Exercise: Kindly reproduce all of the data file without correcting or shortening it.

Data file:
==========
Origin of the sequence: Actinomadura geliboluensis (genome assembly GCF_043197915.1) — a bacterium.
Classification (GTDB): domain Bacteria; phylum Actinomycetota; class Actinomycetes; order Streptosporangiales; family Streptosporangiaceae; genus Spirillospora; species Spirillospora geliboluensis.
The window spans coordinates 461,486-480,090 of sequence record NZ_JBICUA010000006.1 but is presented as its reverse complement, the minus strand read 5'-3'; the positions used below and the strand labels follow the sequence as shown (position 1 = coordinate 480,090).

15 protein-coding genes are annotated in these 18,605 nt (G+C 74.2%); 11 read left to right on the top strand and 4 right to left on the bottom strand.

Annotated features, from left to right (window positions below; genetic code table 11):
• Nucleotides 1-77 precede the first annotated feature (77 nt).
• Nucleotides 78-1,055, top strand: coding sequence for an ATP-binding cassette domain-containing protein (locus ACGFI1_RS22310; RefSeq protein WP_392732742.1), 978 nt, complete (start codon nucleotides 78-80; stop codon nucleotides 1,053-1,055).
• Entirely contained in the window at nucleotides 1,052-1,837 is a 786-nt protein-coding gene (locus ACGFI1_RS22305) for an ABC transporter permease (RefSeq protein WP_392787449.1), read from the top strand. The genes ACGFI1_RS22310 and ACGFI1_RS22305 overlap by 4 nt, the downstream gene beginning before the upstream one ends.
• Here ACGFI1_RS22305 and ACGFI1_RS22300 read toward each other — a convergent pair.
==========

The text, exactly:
Origin of the sequence: Actinomadura geliboluensis (genome assembly GCF_043197915.1) — a bacterium.
Classification (GTDB): domain Bacteria; phylum Actinomycetota; class Actinomycetes; order Streptosporangiales; family Streptosporangiaceae; genus Spirillospora; species Spirillospora geliboluensis.
The window spans coordinates 461,486-480,090 of sequence record NZ_JBICUA010000006.1 but is presented as its reverse complement, the minus strand read 5'-3'; the positions used below and the strand labels follow the sequence as shown (position 1 = coordinate 480,090).

15 protein-coding genes are annotated in these 18,605 nt (G+C 74.2%); 11 read left to right on the top strand and 4 right to left on the bottom strand.

Annotated features, from left to right (window positions below; genetic code table 11):
• Nucleotides 1-77 precede the first annotated feature (77 nt).
• Nucleotides 78-1,055, top strand: coding sequence for an ATP-binding cassette domain-containing protein (locus ACGFI1_RS22310; RefSeq protein WP_392732742.1), 978 nt, complete (start codon nucleotides 78-80; stop codon nucleotides 1,053-1,055).
• Entirely contained in the window at nucleotides 1,052-1,837 is a 786-nt protein-coding gene (locus ACGFI1_RS22305) for an ABC transporter permease (RefSeq protein WP_392787449.1), read from the top strand. The genes ACGFI1_RS22310 and ACGFI1_RS22305 overlap by 4 nt, the downstream gene beginning before the upstream one ends.
• Here ACGFI1_RS22305 and ACGFI1_RS22300 read toward each other — a convergent pair.